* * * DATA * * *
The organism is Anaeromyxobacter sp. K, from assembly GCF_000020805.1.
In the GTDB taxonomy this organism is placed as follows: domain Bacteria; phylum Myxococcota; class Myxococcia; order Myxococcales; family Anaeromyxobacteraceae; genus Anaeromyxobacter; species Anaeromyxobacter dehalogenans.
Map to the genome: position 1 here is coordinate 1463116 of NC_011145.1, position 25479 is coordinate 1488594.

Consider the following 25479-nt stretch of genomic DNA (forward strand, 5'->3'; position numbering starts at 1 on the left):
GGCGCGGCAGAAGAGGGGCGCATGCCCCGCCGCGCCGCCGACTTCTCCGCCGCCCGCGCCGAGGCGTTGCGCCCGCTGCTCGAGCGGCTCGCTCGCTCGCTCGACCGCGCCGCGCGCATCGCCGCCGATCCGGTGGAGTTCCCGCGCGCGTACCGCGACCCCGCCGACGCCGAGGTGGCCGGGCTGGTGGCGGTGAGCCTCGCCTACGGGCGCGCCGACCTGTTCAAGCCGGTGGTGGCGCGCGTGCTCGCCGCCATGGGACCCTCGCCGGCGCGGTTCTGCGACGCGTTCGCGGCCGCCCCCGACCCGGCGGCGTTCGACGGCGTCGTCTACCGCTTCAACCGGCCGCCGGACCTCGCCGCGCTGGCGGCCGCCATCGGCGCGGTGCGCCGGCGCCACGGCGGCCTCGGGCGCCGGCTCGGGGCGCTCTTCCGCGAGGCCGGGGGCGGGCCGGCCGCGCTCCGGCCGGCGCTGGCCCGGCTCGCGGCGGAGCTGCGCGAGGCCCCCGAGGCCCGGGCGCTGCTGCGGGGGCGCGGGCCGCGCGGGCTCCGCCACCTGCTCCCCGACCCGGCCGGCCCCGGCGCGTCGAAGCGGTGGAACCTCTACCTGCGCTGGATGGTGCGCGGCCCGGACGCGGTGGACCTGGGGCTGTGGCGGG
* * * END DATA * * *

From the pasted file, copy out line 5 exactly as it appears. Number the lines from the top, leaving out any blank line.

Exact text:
GGCGCGGCAGAAGAGGGGCGCATGCCCCGCCGCGCCGCCGACTTCTCCGCCGCCCGCGCCGAGGCGTTGCGCCCGCTGCTCGAGCGGCTCGCTCGCTCGCTCGACCGCGCCGCGCGCATCGCCGCCGATCCGGTGGAGTTCCCGCGCGCGTACCGCGACCCCGCCGACGCCGAGGTGGCCGGGCTGGTGGCGGTGAGCCTCGCCTACGGGCGCGCCGACCTGTTCAAGCCGGTGGTGGCGCGCGTGCTCGCCGCCATGGGACCCTCGCCGGCGCGGTTCTGCGACGCGTTCGCGGCCGCCCCCGACCCGGCGGCGTTCGACGGCGTCGTCTACCGCTTCAACCGGCCGCCGGACCTCGCCGCGCTGGCGGCCGCCATCGGCGCGGTGCGCCGGCGCCACGGCGGCCTCGGGCGCCGGCTCGGGGCGCTCTTCCGCGAGGCCGGGGGCGGGCCGGCCGCGCTCCGGCCGGCGCTGGCCCGGCTCGCGGCGGAGCTGCGCGAGGCCCCCGAGGCCCGGGCGCTGCTGCGGGGGCGCGGGCCGCGCGGGCTCCGCCACCTGCTCCCCGACCCGGCCGGCCCCGGCGCGTCGAAGCGGTGGAACCTCTACCTGCGCTGGATGGTGCGCGGCCCGGACGCGGTGGACCTGGGGCTGTGGCGGG